December 17, 2019

Turkish tricks with worms, RATs… and a freelancer

The Positive Technologies Expert Security Center has detected a malicious campaign active since at least mid-January 2018. The operation most focused on users from Brazil, Germany, Hungary, Latvia, the Philippines, Turkey, United Kingdom, and the USA. The long operation included use of a number of tools and techniques for infecting and controlling victim PCs. Here we will detail the stages of infection, utilities and network infrastructure used, and the digital traces that put us on the spot as the alleged hacker.

December 4, 2019

Malware creators trying to avoid detection. Spy.GmFUToMitm as an example

Image credit Unsplash
Specialists from PT Expert Security Center found an interesting specimen of malware distributed in the Chinese segment of the Internet. Among other things, this malware is used for MITM attacks. Its main peculiar feature is that it combines various techniques of evading detection. We analyzed those to demonstrate how malware creators hide malware activity.

November 25, 2019

Studying Donot Team

APT group called Donot Team (aka APT-C-35, SectorE02) has been active since at least 2012. The attackers hunt for confidential information and intellectual property. The hackers' targets include countries in South Asia, in particular, state sector of Pakistan. In 2019, we noticed their activity in Bangladesh, Thailand, India, Sri Lanka, the Philippines, and outside of Asia, in places like Argentina, the United Arab Emirates, and Great Britain.

For several months, we have been monitoring changes in the code of this group's malicious loaders. In this article, we will review one of the attack vectors, will talk about the loaders in more detail, and will touch upon the peculiarity of the network infrastructure.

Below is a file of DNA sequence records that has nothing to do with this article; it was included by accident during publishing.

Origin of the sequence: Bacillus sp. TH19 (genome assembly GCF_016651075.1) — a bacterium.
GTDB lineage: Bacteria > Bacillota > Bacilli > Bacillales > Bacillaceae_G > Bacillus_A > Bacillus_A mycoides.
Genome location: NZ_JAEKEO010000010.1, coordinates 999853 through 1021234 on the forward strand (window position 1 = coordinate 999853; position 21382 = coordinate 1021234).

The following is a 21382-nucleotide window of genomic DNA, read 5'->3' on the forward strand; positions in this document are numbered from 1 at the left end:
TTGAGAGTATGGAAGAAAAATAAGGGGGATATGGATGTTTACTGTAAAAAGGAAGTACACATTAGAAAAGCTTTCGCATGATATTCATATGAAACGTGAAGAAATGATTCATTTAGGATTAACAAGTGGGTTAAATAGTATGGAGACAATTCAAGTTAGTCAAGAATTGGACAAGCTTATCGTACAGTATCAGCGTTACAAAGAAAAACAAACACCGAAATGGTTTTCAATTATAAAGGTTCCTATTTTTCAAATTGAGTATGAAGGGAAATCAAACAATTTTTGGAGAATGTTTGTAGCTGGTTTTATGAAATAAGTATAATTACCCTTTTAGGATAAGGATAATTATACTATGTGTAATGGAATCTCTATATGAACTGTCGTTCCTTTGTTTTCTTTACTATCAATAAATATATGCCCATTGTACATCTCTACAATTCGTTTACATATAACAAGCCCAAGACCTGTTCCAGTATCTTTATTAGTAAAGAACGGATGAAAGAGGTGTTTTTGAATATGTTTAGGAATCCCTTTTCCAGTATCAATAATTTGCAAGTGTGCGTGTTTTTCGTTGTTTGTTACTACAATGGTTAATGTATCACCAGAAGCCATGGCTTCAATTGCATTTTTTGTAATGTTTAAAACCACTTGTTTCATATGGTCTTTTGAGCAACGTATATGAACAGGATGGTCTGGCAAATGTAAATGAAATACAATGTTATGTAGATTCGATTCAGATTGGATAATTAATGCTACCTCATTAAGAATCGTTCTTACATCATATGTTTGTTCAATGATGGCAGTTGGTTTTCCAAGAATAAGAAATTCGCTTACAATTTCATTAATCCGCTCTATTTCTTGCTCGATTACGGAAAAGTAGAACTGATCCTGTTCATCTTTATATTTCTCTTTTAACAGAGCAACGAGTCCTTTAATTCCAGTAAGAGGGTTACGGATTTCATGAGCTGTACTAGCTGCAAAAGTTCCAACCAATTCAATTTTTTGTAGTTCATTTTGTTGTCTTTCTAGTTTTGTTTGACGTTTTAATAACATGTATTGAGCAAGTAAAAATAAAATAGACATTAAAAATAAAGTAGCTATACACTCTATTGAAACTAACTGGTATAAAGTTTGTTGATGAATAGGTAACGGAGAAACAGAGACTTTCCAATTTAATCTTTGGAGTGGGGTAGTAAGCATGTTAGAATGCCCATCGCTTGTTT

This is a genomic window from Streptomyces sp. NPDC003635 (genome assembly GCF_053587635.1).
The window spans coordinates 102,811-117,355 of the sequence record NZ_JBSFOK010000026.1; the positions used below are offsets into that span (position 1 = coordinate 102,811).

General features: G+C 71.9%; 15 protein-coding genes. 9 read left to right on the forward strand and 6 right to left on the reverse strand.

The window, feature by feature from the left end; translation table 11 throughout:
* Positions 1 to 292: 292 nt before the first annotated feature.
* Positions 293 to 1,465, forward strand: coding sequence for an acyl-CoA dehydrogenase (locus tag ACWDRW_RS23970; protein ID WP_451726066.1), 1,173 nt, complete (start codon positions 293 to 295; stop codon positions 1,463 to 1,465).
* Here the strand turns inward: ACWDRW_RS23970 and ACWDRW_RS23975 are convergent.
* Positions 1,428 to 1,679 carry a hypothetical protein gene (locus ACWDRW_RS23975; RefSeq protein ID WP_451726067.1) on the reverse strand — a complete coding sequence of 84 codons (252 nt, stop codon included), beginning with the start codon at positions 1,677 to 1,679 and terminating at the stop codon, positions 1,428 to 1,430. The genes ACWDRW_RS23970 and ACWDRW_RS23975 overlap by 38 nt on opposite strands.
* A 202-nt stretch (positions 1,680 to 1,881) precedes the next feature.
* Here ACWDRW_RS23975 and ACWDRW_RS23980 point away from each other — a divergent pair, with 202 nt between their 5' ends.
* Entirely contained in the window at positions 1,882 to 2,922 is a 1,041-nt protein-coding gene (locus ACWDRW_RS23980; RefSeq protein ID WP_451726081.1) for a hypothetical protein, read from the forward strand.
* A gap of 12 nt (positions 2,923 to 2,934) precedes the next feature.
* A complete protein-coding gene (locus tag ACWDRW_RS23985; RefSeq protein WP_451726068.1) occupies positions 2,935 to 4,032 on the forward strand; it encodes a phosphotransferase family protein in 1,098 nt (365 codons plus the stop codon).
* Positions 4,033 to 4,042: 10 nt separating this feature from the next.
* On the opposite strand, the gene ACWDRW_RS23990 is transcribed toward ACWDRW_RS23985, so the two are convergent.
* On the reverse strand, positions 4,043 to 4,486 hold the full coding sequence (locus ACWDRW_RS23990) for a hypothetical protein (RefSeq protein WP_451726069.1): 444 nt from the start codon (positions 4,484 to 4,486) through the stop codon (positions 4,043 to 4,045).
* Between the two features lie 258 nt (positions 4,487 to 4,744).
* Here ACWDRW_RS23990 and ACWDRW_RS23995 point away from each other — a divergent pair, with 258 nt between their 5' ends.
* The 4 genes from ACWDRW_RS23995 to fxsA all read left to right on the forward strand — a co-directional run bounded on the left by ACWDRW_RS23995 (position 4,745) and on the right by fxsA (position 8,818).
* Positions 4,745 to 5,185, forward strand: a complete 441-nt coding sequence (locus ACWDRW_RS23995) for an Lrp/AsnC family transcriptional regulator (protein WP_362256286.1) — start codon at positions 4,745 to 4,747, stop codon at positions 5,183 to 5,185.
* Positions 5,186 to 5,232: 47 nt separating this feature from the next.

September 25, 2019

Positive Technologies Brings ‘Hackable City’ to Life in The Standoff Cyberbattle at HITB+ CyberWeek

Attackers and defenders to face off in digital metropolis security challenge featuring real-world critical infrastructure and technologies.

Cybersecurity experts at Positive Technologies and Hack In The Box are inviting red and blue team security specialists to test their skills attacking and defending a full-scale modern city at The Standoff Cyberbattle held during HITB+ CyberWeek. This mock digital metropolis with full IT and OT infrastructure including traffic systems, electrical plants, and transportation networks will feature all the latest technologies used in actual critical infrastructure installations, allowing players to expose security issues and the impact they might have on the real world.

September 10, 2019

Sustes malware updated to spread via vulnerability in Exim (CVE-2019-10149)

A new wave of attacks by the Sustes cryptominer is infecting computers via a June vulnerability in the Exim mail server. Starting on August 11, our PT Network Attack Discovery network sensors have detected attempts to exploit mail servers in incoming network traffic.

Scanning is performed from address 154.16.67[.]133. The command in the RCPT TO field triggers download of a malicious bash script at address http://154.16.67[.]136/main1. A chain of scripts installs the XMR miner on the host and adds the miner in crontab. One script adds a public SSH key to the authorized_keys list of the current user. The attackers are subsequently able to obtain SSH access to the system, no password required.

August 28, 2019

Case study: Searching for a vulnerability pattern in the Linux kernel

This short article describes the investigation of one funny Linux kernel vulnerability and my experience with Semmle QL and Coccinelle, which I used to search for similar bugs.

August 21, 2019

Finding Neutrino

In August 2018, PT Network Attack Discovery and our honeypots began to record mass scans of phpMyAdmin systems. Scans were accompanied by bruteforcing of 159 various web shells with the command die(md5(Ch3ck1ng)). This information became the starting point of our investigation. Step by step, we have uncovered the whole chain of events and ultimately discovered a large malware campaign ongoing since 2013. Here we will give the details and the whole story, from start to finish.